BLOG TOUR: The Only Living Man with a Hole in his Head by Todd Colby Pliss


 One man. One Tamping Iron. One medical marvel.

Based on a true story, “The Only Living Man With A Hole in His Head” tells the tale of railroad foreman Phineas Gage, whom in 1848, had a three-foot long, inch-and-a-half in diameter, thirteen pound iron rod blast though his skull, taking out part of his brain, and the doctor who treated him and valiantly fought the medical establishment to prove the authenticity and merit of the case as Phineas Gage entered a journey into changed personality, the P.T. Barnum freak show and driving stage coaches in South America. It ended with medical science forever changed.

 Topic: The Story Behind the Story (where the idea came from, research required, etc.)

I have always been a history buff and possess my teaching credentials in the social sciences. My mom sent me a newspaper – printed up like an old-time paper from the 19th Century, with stories included from that time. One of the stories was about Phineas Gage and the doctor who had treated him, Dr. John Harlow, who had been ridiculed by his colleagues for his published findings on the case. Like most people, I was vaguely aware of the case, having learned about it in science class – and it was a “Ripley's Believe it or Not” case -  but didn't really know the whole story and the aftermath of the accident. The more I researched it, the more I was convinced it would make a gripping “based-on-a-true-story” novel. I read a number of scholarly books on brain science, all of which referenced the Phineas case, psychology, but also, to get the feel of the times right, books and journals on railroads in the 19th century, P.T. Barnum's American Museum, stage coach driving, to name just a few. It was about a full year of research and taing notes before I even began to write the novel.

My Thoughts:

Based on a true story, The Only Living Man presents the account of Phineas Gage and his traumatic brain injury. The book also spends a good deal of time recounting the struggles that Dr. John Harlow, the doctor who treated Gage after his accident, faced in bringing to the world the things he had learned about the human brain from treating Gage.  I found both accounts fascinating.  I found myself empathizing with Gage and the dramatic changes he was forced to live with after the accident, including changes in personality such as profanity and a seeming inability to judge risks appropriately.  On the other hand he seems to have also developed a phenomenal memory as well. The human brain is and has always been a fascinating part of the human experience.  This account also includes a clear look at the prejudices and arrogance that we humans cling to so thoroughly, some of us more than others of course. I found it heartbreaking the way that Phineas struggled to find a new life after his old life was so thoroughly shattered.  He even worked at P.T. Barnum's American Museum as a 'freak' for a time.  Sadly, those with these kind of features are still treated badly much of the time.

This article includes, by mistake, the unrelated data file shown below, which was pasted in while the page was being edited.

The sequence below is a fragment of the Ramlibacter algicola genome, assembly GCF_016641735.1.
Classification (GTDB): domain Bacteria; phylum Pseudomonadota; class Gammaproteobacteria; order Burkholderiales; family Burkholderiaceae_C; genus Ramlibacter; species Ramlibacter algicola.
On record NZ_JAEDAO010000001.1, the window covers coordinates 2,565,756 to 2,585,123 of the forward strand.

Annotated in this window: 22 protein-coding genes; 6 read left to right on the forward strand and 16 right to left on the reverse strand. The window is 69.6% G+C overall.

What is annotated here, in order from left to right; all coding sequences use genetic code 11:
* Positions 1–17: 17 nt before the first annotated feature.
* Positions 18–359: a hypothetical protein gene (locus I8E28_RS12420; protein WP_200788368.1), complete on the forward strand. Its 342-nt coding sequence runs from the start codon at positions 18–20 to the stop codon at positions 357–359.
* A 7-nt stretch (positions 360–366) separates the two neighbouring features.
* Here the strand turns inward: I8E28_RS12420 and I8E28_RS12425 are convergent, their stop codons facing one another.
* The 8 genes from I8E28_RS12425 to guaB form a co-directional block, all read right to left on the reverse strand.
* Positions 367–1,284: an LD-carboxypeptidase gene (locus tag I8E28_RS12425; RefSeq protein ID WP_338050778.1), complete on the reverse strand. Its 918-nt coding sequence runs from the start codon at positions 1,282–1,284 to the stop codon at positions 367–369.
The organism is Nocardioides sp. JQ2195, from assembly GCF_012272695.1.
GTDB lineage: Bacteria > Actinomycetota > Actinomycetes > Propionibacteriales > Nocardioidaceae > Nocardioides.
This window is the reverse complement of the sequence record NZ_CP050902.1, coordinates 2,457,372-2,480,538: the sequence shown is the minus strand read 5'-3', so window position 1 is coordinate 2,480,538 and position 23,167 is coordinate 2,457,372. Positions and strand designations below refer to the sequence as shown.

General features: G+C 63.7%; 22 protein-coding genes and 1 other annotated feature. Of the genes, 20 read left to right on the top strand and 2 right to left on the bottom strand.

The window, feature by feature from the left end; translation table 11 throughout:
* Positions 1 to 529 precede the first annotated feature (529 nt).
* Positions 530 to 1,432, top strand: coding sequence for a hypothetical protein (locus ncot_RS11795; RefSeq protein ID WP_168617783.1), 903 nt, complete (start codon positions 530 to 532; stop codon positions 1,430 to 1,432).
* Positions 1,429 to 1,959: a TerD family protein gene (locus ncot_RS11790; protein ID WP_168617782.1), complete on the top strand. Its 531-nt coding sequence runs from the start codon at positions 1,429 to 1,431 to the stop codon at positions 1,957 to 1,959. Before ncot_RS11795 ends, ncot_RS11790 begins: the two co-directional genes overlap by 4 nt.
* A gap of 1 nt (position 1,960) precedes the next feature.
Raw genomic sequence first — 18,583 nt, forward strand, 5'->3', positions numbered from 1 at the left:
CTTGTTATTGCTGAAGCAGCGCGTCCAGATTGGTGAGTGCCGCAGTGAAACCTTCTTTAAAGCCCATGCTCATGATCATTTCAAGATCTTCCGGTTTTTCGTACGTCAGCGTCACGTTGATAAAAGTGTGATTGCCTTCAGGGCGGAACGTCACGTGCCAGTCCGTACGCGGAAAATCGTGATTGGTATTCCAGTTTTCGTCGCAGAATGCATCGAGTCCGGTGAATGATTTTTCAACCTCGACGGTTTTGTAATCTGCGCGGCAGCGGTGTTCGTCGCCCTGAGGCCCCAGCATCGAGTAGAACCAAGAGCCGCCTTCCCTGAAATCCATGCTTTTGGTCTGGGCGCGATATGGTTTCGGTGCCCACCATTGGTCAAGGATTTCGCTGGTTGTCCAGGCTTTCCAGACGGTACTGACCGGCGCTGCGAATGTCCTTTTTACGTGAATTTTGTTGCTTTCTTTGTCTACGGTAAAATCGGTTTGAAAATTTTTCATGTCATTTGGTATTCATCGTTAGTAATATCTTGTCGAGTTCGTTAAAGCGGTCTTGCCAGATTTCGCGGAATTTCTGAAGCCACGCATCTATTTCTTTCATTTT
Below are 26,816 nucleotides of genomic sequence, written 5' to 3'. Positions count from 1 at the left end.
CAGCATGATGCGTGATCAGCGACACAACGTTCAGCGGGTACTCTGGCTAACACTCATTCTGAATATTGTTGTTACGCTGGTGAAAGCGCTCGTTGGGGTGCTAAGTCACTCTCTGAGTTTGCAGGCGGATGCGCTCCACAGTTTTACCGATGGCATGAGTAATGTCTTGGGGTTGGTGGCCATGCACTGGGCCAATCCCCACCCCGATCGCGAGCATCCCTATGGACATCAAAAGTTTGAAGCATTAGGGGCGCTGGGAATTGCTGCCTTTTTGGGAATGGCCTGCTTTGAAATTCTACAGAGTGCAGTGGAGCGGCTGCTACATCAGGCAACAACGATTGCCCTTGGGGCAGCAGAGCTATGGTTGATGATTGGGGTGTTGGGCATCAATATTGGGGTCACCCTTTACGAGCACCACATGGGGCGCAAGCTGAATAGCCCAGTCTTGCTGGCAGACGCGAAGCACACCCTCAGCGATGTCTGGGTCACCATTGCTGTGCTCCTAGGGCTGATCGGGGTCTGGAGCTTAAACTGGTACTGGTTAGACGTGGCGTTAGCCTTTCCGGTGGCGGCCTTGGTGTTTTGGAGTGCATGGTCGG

While I enjoyed the story, there were some problems with this book.  The biggest was the clear lack of thorough editing.  There were grammatical errors, repetitive words, and long sentences.  With a thorough editing the book would be a much more pleasant read. I would also have enjoyed more details about what exactly happened to Gage, although that may simply not be available.  Dr. Harlow kept detailed records about his experiences, Gage did not.  I did appreciate the epilogue and bibliography that explain where the author got his information, but it does need to be remembered that this is BASED on a real story, which means parts of it are fictionalized, so I wouldn't call this straight nonfiction.

Overall, I would say this is an intriguing read for those who can get past the editing issues.  Keep in mind that it does contain a moderate amount of swearing and profanity and some rather graphic details about the injuries that Gage endured.  One thing I can say for sure, I'm grateful for how far the medical establishment has come in the 150+ years since then, and we owe a debt to Gage and Harlow for helping us learn so much.  To bad it came at the cost of so much suffering.

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  1. Sounds like a compelling read--the title definitely grabbed me. And you wrote a very sensitive and well thought-out review as well!


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